That grandmother also had people who emigrated from Ireland to Virginia about 1638 as well as a multitude of Cherokee chiefs, war women, and warriors as ancestors.

    It is really interesting that my paternal grandmother who was a poor scratch dirt farmer in Texas and Oklahoma, has such interesting family history.

    BTW: I am also very tenuously related to the present Royal Family but, I don't think cousin Elizabeth has any plans to invite me to cousin William's upcoming marriage.

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    mythlady's Avatar
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    Re: Sunday night and the History of Scotland

    Richard, I'm now going to feel that I have to curtsy in your presence . . . I'd love to do one of those DNA things, but I'm sure I'll find not a drop (a wee drappie?) of Scots in my background. Shame on them for not inviting you to the wedding.

    Lovely picture, Raylee -- captures the mood of the evening. I hope that program comes to the US too -- maybe we can find it on our BBC cable channel. I love Simon Schama -- Steve, I was just blown away by Landscape and Memory. I have his book on the French Revolution in my stack but haven't cracked it yet. I just finished listening to The Adventure of English by Melvin Bragg, which is a history of the English language that includes a lot of, well, history. Very fascinating.

  7. #7

    Re: Sunday night and the History of Scotland

    That's a fun photo, Raylee, and sounds like a wonderful evening! You know, I think that we'd already figured out that you're really a romantic marshmallow beneath that beautiful, poised exterior.

    It's, also, very fun to read this discussion. After Tom's Grandfather died, this past January, he went on a search to discover the family history. I think that he was hoping for an archbishop or two. Instead, he found out that his family were, through the centuries, ruffian troublemakers. Not quite Scottish, not quite British. Sent to Ireland and not very appreciated there. Somehow, the king thought that he could take care of rewarding them (for what, I'm not sure) and getting rid of them in one throw of the dice and gave them land in the New World, where, they promptly betrayed him and ran off with Ethan Allen and became "Green Mountain men". Oh, and there's something about a famous spur. Hooligans!

    My own father's family were just nice, sweet Vikings....

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    Moderator Donald's Avatar
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    Re: Sunday night and the History of Scotland

    Quote Originally Posted by Camellia View Post
    A bit big for your palate? I'm surprised. For me this blend is perfect. Have you tried any Australian Shiraz or Cab Sav?
    I'm afraid I'm a Francophile when it comes to wine. I've tried a lot of Australian stuff and whilst the best are very, very good (and Penfolds sits in that bracket) the big fruit-bomb stuff that was spawned by Robert Parker's tastebuds is not to my liking.

    I recently attended a tasting of the St Hallett's (Barossa Valley) range and it was very impressive. The good thing, I think, is that Australia is now starting to go in a new direction where the importance of terroir is starting to be recognised and achieving subtlety that expresses location is being seen as important.

    In terms of variatals - my preferences are for Burgundy (Pinot Noir) and Beaujolais (Gamay). In terms of blends, it's the Southern Rhone for me.

    As for Richard and his lineage - Afraid my lot were crofters from the Isle of Skye.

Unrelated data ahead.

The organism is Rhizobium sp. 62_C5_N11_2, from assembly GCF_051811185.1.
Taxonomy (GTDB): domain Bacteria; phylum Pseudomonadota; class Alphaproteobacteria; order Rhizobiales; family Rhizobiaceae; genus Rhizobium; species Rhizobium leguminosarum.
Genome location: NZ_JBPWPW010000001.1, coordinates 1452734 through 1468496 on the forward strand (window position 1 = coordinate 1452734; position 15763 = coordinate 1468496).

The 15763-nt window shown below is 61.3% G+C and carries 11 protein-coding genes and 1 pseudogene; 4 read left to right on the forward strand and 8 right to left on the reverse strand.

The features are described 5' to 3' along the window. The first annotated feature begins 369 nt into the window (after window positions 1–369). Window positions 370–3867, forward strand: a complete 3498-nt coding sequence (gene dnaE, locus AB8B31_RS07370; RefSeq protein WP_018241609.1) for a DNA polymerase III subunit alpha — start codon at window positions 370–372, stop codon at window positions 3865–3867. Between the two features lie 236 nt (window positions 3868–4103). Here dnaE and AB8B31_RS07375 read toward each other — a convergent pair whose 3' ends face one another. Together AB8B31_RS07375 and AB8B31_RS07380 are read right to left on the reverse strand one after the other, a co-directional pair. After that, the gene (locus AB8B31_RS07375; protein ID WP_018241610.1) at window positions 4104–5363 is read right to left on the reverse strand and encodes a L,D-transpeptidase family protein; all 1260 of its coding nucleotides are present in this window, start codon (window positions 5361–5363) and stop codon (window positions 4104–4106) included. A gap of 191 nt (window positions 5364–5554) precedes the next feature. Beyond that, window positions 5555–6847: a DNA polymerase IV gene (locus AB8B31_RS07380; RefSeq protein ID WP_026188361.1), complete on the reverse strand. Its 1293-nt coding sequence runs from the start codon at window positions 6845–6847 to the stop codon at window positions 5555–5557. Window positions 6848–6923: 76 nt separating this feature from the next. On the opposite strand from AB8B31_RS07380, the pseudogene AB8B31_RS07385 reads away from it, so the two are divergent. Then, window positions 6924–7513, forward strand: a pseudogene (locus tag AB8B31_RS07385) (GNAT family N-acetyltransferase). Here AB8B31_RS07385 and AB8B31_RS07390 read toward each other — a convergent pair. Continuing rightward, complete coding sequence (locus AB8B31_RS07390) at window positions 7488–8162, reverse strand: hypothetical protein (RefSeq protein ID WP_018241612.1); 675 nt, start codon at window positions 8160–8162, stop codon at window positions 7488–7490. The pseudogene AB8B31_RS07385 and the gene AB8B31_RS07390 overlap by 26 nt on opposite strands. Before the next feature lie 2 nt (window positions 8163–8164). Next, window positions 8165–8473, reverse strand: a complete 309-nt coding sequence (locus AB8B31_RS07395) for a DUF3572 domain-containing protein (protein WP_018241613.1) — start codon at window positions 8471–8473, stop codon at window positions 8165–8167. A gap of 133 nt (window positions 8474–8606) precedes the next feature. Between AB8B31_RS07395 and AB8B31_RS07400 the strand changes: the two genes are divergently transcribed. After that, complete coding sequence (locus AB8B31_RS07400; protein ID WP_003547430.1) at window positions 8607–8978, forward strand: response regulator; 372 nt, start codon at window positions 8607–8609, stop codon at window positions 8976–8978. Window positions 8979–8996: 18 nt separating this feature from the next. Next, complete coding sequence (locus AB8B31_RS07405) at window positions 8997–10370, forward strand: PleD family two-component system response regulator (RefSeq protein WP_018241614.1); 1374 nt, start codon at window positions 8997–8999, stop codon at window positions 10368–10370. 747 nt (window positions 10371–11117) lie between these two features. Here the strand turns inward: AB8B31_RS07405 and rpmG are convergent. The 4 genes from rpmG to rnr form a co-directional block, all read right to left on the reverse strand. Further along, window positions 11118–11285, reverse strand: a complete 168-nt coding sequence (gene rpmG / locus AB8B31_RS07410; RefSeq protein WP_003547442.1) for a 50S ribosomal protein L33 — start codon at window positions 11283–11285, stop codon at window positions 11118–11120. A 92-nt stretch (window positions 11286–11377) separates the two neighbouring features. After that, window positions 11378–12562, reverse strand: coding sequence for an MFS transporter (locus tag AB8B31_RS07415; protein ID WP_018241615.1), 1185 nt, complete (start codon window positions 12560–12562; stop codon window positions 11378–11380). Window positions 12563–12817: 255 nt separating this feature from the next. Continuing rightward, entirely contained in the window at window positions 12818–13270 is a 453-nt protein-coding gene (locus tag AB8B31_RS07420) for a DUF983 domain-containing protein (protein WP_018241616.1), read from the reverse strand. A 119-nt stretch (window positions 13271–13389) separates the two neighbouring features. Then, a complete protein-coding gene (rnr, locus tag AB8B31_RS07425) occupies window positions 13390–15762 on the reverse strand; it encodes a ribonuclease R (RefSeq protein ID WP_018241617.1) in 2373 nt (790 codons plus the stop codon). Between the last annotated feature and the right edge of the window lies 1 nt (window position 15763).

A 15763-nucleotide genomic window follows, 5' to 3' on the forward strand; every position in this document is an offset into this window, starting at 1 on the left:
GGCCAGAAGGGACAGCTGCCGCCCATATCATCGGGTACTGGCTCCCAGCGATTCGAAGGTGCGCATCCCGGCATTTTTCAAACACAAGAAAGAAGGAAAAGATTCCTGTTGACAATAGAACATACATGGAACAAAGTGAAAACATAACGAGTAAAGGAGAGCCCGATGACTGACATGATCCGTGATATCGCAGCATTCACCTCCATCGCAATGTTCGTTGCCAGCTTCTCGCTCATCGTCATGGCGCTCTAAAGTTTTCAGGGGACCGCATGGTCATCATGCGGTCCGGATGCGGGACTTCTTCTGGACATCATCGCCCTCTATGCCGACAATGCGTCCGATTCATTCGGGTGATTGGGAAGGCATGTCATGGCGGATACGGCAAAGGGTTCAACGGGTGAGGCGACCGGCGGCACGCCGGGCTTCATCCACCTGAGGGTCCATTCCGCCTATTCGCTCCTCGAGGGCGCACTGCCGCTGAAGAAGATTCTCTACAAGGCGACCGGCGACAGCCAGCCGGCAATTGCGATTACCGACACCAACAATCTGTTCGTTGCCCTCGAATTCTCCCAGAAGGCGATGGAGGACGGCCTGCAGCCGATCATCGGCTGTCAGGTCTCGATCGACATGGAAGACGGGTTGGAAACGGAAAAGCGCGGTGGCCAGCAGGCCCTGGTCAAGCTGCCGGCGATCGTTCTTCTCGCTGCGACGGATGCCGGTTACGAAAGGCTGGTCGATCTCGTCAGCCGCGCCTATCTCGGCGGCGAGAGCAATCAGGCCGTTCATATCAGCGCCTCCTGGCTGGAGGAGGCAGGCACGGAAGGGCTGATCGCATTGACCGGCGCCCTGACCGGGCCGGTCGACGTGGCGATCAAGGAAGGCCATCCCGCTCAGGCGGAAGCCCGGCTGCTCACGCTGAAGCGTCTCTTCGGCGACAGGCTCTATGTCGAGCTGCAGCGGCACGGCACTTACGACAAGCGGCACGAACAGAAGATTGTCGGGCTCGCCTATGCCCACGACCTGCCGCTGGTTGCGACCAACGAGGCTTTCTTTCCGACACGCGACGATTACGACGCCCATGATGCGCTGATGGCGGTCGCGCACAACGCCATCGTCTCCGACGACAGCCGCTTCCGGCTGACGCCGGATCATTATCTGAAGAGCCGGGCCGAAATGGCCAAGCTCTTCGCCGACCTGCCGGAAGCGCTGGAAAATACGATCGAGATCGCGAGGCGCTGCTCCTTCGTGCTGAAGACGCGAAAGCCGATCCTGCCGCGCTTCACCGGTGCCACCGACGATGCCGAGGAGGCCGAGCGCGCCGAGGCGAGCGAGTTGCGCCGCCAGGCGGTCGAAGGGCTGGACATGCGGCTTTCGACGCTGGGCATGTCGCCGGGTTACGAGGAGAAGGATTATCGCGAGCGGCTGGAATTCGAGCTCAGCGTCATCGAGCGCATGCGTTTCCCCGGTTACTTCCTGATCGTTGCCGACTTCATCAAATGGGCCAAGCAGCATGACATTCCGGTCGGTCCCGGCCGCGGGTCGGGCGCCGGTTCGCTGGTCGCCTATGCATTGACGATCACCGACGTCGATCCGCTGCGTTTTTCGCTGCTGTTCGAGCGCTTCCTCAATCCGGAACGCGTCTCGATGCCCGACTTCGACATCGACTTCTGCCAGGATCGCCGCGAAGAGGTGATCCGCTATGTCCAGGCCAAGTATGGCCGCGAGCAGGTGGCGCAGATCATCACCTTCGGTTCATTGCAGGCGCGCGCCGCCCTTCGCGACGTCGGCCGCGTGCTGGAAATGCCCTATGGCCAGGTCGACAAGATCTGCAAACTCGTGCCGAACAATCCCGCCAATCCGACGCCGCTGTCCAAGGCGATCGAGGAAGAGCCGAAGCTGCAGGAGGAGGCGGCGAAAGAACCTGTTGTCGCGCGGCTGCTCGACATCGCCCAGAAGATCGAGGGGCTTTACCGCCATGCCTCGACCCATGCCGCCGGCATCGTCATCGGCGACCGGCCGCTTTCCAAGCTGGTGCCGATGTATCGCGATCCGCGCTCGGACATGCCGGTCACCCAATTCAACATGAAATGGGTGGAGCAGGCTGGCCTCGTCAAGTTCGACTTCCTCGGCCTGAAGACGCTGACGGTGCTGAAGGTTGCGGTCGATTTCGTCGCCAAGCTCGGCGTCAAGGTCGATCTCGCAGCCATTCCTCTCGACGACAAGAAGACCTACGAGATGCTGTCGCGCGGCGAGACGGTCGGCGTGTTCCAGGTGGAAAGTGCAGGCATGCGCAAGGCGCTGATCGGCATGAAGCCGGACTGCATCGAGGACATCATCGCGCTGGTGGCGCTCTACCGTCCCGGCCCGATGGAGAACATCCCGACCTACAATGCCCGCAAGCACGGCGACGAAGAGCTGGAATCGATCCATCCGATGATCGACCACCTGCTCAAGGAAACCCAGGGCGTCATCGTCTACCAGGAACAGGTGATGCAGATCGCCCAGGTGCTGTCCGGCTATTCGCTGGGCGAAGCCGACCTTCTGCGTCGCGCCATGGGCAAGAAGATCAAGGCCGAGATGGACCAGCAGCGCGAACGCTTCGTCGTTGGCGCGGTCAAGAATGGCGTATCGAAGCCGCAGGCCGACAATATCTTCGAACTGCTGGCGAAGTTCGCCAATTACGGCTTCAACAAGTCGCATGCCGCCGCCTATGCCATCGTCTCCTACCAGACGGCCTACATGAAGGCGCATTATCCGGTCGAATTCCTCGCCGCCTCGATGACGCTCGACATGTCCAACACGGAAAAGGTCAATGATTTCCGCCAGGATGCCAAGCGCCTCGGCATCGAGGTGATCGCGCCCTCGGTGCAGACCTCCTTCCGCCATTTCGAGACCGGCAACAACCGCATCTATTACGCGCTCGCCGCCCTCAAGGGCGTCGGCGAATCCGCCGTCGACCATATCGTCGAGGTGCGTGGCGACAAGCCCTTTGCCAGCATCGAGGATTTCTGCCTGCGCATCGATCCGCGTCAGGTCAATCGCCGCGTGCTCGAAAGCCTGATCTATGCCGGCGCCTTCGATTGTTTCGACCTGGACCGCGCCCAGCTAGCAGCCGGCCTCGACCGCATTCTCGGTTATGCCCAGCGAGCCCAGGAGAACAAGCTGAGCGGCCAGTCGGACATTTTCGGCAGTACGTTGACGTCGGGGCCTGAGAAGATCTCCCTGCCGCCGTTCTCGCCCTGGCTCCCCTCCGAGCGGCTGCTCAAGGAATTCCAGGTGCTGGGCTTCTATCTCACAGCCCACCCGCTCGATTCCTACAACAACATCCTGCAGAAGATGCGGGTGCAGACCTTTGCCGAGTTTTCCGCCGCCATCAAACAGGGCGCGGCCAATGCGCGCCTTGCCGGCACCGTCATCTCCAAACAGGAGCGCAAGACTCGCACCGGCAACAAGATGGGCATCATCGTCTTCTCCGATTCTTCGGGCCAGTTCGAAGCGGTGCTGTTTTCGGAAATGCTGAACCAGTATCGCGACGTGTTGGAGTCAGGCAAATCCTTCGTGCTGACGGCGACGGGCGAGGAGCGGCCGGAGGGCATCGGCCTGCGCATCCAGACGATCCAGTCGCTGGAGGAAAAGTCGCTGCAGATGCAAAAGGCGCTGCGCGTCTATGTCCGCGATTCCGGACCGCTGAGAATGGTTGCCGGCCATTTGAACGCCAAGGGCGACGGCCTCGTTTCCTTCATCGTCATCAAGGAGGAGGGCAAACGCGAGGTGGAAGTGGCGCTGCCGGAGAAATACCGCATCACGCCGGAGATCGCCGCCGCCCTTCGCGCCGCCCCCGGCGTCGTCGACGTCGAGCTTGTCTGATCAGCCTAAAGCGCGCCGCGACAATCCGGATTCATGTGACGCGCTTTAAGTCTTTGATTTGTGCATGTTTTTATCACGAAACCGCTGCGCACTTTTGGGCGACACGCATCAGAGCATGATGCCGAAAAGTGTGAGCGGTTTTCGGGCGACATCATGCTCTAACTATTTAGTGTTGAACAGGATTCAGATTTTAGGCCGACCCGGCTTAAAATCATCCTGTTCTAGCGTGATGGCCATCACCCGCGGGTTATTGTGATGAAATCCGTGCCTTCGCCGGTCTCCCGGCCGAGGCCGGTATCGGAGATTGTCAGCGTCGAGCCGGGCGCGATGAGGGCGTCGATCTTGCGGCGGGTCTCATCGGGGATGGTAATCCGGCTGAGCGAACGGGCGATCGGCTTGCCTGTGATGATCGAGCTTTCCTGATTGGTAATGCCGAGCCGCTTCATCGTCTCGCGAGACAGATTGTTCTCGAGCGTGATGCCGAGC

Last edited by Donald; 13th March 2011 at 10:15 PM.

  9. #9
    Camellia's Avatar
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    Re: Sunday night and the History of Scotland

    Thanks everyone - some useful tips here for books to search out.

    I did find a radio interview of Tom Devine talking about the Scottish diaspora. He said that genealogy is the second most popular subject on the internet. Porn is the first (no prizes for that one). I tend to dip into my family history every so often. I find it really interesting. I'm an Anglo-Celt through and through.

    Any other reading suggestions?

    R

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    Re: Sunday night and the History of Scotland

    I have no reading suggestions to add - but our TV was indeed tuned to the very same thing last night...perhaps we need to bring a copy of the TV schedule tucked into a book instead of a flower when we meet for down under coffee club - we could recognise each other by our choices of what we've highlighted to watch

  11. #11

    Re: Sunday night and the History of Scotland

    Quote Originally Posted by wilgk View Post
    I have no reading suggestions to add - but our TV was indeed tuned to the very same thing last night...perhaps we need to bring a copy of the TV schedule tucked into a book instead of a flower when we meet for down under coffee club - we could recognise each other by our choices of what we've highlighted to watch
    Oh, Kay! Life is so flat, boring and disjointed without your practical logic! (In other words, you're so funny!)

  12. #12
    Camellia's Avatar
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    Re: Sunday night and the History of Scotland

    Quote Originally Posted by wilgk View Post
    I have no reading suggestions to add - but our TV was indeed tuned to the very same thing last night...perhaps we need to bring a copy of the TV schedule tucked into a book instead of a flower when we meet for down under coffee club - we could recognise each other by our choices of what we've highlighted to watch
    So what are watching tonight Kay? Q&A?

  13. #13
    wilgk's Avatar
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    Re: Sunday night and the History of Scotland

    That might be past my bedtime a wee dose of Man vs Wild might be on the menu though